Remembering Steve Jobs: One of his great Speeches
This artful speech, I reproduce here for Steve, who passed away at 56 in California. A courageous man. An example of a person ,who followed his heart and revolutionized the world of computers. May Steve take instant rebirth to show the world a similar feat?
Steve Jobs inaugural speech at Stanford University class of 2005 graduation.
“Sound of clap with lots of encouraging cries, as Steve move towards the podium”
Thank you! I am honored to be with you today on the commencement of one of the finest university in the world.
|Photo courtesy: www.mynokiablog.com|
Truth be told!, I never graduated from a college and this is the closest that I have got to college graduation.
“Steve grins and people laughing”
Today I want to tell three stories from my life; that’s it, no big deal just three stories.
The first story is about connecting the dots. I dropped out of Reed College after the first six months, but then stayed around as a drop in for another 18 months or so before I really quit. So, why did I drop out? It started before I was born. My biological mother was a young unwed graduate student and she decided to put me up for adoption. She felt very strongly that I should be adopted by a college graduate so everything was all set for me to be adopted at birth by a lawyer and his wife; except that I popped out they decided at the last minute that they really wanted a girl. So my parents who are on a waiting list got a call in the middle of the night asking “we’ve got an unexpected baby boy do you want it” they said “off course”.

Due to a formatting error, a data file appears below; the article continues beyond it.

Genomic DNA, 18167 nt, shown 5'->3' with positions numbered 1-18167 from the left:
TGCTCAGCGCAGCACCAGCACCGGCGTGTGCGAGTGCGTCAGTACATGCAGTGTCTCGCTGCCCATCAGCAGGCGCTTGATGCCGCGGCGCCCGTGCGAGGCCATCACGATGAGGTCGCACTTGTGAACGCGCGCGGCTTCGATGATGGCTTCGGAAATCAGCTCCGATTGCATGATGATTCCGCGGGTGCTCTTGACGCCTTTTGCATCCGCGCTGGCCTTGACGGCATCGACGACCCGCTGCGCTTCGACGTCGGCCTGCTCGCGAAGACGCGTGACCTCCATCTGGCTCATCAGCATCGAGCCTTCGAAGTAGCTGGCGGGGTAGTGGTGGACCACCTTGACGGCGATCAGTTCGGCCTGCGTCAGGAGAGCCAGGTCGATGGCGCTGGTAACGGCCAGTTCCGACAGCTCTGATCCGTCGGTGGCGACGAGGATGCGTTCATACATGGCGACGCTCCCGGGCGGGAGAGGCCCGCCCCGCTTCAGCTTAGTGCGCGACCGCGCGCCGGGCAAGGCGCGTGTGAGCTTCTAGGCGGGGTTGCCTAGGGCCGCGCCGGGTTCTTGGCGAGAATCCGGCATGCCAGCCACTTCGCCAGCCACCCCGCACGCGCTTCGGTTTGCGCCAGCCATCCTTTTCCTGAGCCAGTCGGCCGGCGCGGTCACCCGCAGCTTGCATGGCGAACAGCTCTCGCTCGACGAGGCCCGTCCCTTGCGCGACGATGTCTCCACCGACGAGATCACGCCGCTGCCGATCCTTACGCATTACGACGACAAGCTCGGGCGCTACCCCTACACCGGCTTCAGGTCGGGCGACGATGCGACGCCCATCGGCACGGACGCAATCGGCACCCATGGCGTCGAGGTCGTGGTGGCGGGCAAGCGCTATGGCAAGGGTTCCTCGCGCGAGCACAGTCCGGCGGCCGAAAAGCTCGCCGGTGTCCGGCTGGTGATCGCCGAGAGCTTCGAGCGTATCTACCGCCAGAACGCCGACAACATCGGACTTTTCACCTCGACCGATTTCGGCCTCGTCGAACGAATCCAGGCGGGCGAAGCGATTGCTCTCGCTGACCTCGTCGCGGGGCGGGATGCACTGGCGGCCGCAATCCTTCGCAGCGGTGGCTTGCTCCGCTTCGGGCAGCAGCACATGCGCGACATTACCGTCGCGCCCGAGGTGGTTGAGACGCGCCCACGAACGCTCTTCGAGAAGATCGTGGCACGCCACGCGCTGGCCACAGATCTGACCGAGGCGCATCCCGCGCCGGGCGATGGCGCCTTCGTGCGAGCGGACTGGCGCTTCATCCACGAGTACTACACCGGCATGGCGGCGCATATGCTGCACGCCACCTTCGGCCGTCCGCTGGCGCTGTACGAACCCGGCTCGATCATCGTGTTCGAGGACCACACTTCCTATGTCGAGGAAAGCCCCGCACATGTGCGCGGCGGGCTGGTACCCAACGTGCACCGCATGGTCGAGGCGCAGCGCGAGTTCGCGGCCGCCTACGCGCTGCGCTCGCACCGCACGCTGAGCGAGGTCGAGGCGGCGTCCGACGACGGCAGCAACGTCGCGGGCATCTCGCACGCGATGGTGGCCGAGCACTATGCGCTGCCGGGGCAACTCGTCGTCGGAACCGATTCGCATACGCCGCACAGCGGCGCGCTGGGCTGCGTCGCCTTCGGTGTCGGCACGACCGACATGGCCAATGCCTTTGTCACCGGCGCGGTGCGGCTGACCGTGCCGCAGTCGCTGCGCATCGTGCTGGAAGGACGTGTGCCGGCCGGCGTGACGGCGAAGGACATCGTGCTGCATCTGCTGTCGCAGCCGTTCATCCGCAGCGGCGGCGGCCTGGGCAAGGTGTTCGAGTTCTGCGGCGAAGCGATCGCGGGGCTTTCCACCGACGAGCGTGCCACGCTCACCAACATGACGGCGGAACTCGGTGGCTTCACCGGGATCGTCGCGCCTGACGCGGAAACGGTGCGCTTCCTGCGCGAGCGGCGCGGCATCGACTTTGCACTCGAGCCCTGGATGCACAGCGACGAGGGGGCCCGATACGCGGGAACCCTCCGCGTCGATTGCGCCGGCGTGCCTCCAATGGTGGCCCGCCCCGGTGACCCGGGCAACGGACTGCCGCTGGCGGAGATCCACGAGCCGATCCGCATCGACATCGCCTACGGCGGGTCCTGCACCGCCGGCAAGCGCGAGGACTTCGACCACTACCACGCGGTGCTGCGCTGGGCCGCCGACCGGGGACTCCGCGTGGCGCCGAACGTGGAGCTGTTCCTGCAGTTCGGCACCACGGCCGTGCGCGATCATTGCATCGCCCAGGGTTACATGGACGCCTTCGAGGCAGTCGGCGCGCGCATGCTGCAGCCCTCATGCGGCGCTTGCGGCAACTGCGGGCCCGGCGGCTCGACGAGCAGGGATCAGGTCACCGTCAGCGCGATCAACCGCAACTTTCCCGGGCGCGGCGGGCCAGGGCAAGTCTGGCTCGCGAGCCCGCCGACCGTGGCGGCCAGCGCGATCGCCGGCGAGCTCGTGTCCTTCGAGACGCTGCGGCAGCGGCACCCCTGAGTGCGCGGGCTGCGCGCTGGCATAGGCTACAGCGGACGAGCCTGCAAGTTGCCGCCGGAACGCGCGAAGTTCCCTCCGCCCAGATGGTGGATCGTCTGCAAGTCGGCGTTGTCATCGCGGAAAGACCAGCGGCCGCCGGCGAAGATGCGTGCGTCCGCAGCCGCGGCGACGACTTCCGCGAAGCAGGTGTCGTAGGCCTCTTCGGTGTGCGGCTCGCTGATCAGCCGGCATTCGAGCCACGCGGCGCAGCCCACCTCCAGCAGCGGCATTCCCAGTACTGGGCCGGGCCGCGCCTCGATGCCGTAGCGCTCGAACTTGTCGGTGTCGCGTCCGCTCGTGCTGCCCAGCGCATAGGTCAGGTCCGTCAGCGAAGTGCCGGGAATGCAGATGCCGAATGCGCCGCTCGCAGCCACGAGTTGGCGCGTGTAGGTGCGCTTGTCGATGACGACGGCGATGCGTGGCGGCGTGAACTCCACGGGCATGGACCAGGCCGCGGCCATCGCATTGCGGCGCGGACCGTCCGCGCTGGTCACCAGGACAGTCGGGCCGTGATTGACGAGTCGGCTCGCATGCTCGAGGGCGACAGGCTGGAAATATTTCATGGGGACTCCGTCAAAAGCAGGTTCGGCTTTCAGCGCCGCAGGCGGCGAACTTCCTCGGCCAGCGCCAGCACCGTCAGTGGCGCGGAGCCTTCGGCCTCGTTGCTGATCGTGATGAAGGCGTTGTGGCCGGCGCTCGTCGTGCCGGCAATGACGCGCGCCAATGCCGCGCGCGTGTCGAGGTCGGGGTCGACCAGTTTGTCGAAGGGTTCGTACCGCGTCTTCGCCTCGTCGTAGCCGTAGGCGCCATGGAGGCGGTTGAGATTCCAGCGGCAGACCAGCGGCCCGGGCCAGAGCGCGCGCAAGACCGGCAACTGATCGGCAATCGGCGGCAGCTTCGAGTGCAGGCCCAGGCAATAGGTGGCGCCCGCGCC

My biological mother found out later that my mother never graduated from college and my father had never graduated from high school. She refused to sign the final adoption papers. She only relented a few months later when my parents promised that I would go to college. This was the start of my life.